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HomeEntertainmentAfter receiving online criticism, Taylor Swift edited the “Fat” reference out of the “Anti-Hero” video.
After receiving online criticism, Taylor Swift edited the "Fat" reference out of the "Anti-Hero" video.

After receiving online criticism, Taylor Swift edited the “Fat” reference out of the “Anti-Hero” video.

The scene in which Taylor Swift is seen standing on a bathroom scale that reads “fat” has been cut out of the music video for “Anti-Hero,” the lead single from “Midnights.”

Variety has confirmed that the scale is no longer visible in the music video on Apple Music; now, Swift’s anti-hero clone just gives her a disappointed expression. The scale still reads “fat” in the song video on YouTube.

Swift and Apple Music representatives did not immediately respond when Variety contacted them for comment.

Online discussion about the sequence has now earned it the moniker “anti-fat,” as it implies that being overweight is a bad thing. This has led to speculation about the motivation behind the removal of certain frames.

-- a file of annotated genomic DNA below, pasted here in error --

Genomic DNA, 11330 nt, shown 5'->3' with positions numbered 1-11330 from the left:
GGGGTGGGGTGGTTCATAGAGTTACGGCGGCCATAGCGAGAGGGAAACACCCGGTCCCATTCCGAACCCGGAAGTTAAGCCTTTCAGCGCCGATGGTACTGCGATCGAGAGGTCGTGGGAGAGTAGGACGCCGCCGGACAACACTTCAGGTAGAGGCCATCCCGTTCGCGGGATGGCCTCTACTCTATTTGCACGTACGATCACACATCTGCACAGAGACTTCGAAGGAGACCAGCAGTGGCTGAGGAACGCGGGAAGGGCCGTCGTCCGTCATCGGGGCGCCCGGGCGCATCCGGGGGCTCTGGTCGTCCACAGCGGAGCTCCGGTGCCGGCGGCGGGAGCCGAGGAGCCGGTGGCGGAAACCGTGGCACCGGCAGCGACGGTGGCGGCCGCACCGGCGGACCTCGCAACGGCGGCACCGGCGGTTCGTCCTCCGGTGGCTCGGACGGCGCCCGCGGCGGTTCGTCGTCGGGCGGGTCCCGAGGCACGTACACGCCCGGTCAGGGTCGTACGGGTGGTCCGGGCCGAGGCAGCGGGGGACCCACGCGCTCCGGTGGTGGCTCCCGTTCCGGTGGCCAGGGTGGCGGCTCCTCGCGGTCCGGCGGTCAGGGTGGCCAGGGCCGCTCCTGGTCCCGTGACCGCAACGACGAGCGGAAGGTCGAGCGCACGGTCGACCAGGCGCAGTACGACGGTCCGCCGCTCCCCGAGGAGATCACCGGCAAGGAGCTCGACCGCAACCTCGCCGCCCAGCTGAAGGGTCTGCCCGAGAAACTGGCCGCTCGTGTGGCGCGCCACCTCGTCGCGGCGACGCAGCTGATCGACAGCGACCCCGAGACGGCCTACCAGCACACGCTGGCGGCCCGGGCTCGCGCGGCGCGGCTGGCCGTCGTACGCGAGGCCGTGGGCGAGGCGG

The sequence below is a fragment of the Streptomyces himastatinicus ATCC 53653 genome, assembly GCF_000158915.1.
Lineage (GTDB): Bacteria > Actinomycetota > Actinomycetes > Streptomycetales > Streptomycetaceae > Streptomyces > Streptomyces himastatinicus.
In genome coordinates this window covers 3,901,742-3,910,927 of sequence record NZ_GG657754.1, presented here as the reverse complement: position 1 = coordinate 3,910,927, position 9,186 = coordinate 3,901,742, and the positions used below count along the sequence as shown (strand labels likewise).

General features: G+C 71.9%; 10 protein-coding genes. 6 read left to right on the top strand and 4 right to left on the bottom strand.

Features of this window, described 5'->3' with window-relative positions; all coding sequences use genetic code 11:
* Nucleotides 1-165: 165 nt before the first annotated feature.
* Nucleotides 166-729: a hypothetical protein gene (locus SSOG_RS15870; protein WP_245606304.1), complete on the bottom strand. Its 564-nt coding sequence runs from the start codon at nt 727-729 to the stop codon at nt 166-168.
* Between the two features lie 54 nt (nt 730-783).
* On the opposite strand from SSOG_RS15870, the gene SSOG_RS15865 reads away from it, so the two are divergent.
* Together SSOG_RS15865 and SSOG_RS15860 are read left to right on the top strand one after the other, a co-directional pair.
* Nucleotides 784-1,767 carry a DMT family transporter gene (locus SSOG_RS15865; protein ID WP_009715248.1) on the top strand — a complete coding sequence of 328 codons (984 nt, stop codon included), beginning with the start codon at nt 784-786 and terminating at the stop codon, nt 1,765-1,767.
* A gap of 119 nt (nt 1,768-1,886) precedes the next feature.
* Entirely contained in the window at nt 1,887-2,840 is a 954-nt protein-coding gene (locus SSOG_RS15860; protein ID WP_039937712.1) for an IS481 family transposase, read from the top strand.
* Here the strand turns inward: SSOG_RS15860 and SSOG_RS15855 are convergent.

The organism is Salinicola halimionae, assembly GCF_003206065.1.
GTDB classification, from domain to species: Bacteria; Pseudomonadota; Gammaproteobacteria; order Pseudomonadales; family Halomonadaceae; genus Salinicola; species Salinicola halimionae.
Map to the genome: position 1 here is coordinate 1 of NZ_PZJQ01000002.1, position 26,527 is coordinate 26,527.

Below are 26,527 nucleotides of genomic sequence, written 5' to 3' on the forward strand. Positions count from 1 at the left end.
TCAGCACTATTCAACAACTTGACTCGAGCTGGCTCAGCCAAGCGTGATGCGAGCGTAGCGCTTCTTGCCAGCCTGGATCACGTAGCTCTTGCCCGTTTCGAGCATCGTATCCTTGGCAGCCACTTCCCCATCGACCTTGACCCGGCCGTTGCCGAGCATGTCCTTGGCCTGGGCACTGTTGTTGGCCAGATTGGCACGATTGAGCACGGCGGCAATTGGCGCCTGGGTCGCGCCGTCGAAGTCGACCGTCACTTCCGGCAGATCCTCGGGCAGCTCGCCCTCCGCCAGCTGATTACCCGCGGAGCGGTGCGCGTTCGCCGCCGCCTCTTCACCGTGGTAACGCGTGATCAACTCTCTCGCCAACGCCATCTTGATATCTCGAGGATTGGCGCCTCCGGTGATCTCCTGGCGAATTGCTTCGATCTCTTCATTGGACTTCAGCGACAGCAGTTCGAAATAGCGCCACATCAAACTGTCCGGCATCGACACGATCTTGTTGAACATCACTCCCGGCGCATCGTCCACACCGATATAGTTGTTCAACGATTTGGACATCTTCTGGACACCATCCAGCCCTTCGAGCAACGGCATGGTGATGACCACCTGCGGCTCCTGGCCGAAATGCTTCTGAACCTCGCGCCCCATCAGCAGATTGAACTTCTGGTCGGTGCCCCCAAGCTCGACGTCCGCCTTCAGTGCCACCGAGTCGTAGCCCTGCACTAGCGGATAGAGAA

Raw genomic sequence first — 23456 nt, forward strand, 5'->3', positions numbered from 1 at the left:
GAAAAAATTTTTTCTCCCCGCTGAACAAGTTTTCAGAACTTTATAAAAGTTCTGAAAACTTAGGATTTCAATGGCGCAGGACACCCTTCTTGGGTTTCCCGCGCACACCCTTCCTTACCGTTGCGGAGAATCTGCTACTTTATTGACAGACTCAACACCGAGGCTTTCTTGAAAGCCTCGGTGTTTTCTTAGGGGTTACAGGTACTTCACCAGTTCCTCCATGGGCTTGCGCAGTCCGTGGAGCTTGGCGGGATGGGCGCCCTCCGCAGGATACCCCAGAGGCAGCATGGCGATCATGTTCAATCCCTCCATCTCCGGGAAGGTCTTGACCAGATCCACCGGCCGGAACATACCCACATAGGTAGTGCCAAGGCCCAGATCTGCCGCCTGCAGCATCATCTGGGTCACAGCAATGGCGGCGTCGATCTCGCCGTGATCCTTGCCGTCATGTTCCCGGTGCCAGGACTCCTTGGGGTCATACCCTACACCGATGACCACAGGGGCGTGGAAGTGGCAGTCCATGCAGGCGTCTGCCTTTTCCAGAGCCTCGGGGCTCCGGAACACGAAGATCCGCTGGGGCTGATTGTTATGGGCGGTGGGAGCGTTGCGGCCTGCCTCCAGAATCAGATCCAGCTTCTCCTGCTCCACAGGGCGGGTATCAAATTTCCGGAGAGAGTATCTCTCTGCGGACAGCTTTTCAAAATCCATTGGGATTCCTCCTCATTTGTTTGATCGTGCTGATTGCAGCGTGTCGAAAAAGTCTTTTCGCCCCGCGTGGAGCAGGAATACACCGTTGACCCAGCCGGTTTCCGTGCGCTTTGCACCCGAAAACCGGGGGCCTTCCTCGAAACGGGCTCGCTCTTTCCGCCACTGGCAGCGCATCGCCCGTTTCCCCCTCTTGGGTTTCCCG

Swift claims that the visual approach of the music video, which she created and directed, was inspired by her own “nightmare scenarios and intrusive thoughts [playing] out in real time,” in an Instagram post announcing its release. In that setting, the song’s reflective and analytical lyrics, which contain statements like “Sometimes I feel like everybody is a sexy baby / And I’m a monster on the hill,” are mirrored by the music video.

Swift has previously opened up about having an eating disorder, most notably in her 2020 Netflix documentary “Miss Americana.” In the movie, Swift acknowledges that there have been instances in the past when she has seen “a picture of me where I feel like I looked like my tummy was too big, or… someone said that I looked pregnant… and that’ll just trigger me to just starve a little bit — just stop eating.” “It’s only happened a few times, and I’m not in any way proud of it,” she says.

Later, Swift went into greater detail about her experiences for her Variety cover story, stating that it had been challenging for her to come out about them for the film.

I wasn’t sure if I would feel comfortable talking about body image and the things I’ve gone through in terms of how unhealthy it’s been for me — my relationship with food and all that over the years, she added. “However, Lana (Wilson, the movie’s director), truly makes sense in the way she delivers the story. There are so many people who could discuss this subject better than I could, so I’m not as vocal about it as I should be. But I can only speak from my personal experience. And I approached eating with the same mindset I did everything else in my life: If I got a pat on the back, I took that as a good sign. I considered punishment to be bad if I received it.

Brandon James

Brandon James is a Journalist at Flaunt Weekly.

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